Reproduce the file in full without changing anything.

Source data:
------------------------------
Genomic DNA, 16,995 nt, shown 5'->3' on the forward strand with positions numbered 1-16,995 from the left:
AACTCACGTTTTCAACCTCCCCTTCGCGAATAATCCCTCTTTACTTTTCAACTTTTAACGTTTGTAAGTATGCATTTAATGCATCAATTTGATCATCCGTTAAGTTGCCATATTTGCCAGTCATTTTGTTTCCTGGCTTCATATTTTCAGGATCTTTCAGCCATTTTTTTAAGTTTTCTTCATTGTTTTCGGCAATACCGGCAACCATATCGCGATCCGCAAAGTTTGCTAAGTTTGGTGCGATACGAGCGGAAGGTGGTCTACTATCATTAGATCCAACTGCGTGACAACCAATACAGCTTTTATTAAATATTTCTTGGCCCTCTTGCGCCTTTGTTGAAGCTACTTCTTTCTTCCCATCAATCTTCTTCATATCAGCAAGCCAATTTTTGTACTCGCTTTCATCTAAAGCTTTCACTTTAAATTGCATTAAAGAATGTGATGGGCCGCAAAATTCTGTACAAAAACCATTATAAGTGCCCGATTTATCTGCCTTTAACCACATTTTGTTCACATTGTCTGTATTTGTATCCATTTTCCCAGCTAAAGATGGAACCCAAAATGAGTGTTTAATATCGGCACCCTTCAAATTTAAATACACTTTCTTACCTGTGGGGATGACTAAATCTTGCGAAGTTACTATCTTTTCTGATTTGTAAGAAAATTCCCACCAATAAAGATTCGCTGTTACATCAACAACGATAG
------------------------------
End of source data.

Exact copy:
Genomic DNA, 16,995 nt, shown 5'->3' on the forward strand with positions numbered 1-16,995 from the left:
AACTCACGTTTTCAACCTCCCCTTCGCGAATAATCCCTCTTTACTTTTCAACTTTTAACGTTTGTAAGTATGCATTTAATGCATCAATTTGATCATCCGTTAAGTTGCCATATTTGCCAGTCATTTTGTTTCCTGGCTTCATATTTTCAGGATCTTTCAGCCATTTTTTTAAGTTTTCTTCATTGTTTTCGGCAATACCGGCAACCATATCGCGATCCGCAAAGTTTGCTAAGTTTGGTGCGATACGAGCGGAAGGTGGTCTACTATCATTAGATCCAACTGCGTGACAACCAATACAGCTTTTATTAAATATTTCTTGGCCCTCTTGCGCCTTTGTTGAAGCTACTTCTTTCTTCCCATCAATCTTCTTCATATCAGCAAGCCAATTTTTGTACTCGCTTTCATCTAAAGCTTTCACTTTAAATTGCATTAAAGAATGTGATGGGCCGCAAAATTCTGTACAAAAACCATTATAAGTGCCCGATTTATCTGCCTTTAACCACATTTTGTTCACATTGTCTGTATTTGTATCCATTTTCCCAGCTAAAGATGGAACCCAAAATGAGTGTTTAATATCGGCACCCTTCAAATTTAAATACACTTTCTTACCTGTGGGGATGACTAAATCTTGCGAAGTTACTATCTTTTCTGATTTGTAAGAAAATTCCCACCAATAAAGATTCGCTGTTACATCAACAACGATAG